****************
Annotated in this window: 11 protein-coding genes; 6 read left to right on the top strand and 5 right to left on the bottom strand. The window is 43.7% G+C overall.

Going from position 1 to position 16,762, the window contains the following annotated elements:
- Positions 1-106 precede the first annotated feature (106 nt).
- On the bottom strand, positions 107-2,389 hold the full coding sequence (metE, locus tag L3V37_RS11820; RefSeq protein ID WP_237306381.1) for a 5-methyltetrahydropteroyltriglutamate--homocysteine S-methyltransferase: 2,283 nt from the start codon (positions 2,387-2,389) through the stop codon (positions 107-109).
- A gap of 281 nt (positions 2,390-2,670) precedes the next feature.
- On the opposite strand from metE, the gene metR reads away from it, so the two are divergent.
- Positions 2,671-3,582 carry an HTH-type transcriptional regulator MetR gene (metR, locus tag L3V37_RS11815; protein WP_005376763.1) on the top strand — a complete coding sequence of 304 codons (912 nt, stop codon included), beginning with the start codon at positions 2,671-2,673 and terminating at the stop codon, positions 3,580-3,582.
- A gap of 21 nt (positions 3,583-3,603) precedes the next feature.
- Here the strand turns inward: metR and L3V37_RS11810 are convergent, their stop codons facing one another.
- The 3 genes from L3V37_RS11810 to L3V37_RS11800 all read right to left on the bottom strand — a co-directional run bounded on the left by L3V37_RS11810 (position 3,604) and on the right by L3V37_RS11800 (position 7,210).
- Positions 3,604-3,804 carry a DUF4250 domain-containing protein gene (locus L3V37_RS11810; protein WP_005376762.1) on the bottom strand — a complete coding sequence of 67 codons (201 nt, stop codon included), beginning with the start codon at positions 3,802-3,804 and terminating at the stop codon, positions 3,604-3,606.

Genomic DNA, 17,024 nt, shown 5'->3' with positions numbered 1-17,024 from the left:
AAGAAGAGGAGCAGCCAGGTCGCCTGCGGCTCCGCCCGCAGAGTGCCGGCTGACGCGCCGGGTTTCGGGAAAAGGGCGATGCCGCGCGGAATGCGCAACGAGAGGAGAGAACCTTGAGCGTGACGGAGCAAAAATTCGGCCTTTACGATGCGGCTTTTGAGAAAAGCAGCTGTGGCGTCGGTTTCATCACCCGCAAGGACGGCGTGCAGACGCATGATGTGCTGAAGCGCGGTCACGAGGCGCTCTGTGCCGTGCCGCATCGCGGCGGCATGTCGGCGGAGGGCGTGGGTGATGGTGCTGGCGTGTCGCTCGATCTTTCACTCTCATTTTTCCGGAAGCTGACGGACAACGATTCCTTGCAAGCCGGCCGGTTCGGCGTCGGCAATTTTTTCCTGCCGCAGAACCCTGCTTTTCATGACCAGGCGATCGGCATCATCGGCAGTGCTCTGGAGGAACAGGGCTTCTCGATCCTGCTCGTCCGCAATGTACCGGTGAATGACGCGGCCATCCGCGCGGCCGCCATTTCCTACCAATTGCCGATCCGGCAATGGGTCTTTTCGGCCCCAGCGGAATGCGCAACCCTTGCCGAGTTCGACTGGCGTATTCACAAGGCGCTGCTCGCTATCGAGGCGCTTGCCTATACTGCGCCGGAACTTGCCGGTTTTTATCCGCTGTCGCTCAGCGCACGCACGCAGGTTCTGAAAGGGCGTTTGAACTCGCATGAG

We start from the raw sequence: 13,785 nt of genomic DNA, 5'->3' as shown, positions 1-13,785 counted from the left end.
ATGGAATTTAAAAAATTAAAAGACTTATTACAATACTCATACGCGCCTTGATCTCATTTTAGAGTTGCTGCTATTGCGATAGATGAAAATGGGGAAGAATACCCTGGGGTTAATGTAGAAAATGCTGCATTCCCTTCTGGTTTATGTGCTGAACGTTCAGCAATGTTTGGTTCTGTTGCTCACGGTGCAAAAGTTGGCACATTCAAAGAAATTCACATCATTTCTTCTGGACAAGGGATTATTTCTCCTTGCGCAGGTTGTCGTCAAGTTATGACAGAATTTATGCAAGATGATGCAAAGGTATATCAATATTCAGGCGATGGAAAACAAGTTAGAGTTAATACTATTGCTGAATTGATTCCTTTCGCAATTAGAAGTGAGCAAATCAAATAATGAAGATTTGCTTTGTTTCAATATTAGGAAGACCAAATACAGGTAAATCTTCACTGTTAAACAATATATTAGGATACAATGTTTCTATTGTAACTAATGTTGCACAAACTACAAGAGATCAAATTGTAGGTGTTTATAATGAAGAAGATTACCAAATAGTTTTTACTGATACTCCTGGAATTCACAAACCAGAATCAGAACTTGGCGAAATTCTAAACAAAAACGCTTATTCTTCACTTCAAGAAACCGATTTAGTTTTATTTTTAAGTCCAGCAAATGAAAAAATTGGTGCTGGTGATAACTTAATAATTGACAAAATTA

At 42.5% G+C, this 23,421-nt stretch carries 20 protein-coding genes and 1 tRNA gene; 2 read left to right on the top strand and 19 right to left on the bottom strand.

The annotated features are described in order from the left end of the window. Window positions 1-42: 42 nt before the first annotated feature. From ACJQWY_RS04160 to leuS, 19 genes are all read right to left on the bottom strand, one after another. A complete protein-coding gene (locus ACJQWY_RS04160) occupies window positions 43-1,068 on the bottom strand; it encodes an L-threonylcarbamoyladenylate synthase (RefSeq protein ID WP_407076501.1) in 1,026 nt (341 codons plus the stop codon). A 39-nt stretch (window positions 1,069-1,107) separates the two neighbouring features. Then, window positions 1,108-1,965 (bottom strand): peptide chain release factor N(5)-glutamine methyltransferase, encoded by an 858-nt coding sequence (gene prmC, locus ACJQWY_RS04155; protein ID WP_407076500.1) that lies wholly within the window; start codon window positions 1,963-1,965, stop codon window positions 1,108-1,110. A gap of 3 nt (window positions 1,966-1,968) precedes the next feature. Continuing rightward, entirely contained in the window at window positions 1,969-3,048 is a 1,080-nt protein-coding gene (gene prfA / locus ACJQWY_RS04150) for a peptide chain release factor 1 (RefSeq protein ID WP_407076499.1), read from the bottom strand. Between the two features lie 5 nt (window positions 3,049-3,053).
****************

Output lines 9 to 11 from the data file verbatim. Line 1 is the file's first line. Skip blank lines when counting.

- Here the strand turns inward: metR and L3V37_RS11810 are convergent, their stop codons facing one another.
- The 3 genes from L3V37_RS11810 to L3V37_RS11800 all read right to left on the bottom strand — a co-directional run bounded on the left by L3V37_RS11810 (position 3,604) and on the right by L3V37_RS11800 (position 7,210).
- Positions 3,604-3,804 carry a DUF4250 domain-containing protein gene (locus L3V37_RS11810; protein WP_005376762.1) on the bottom strand — a complete coding sequence of 67 codons (201 nt, stop codon included), beginning with the start codon at positions 3,802-3,804 and terminating at the stop codon, positions 3,604-3,606.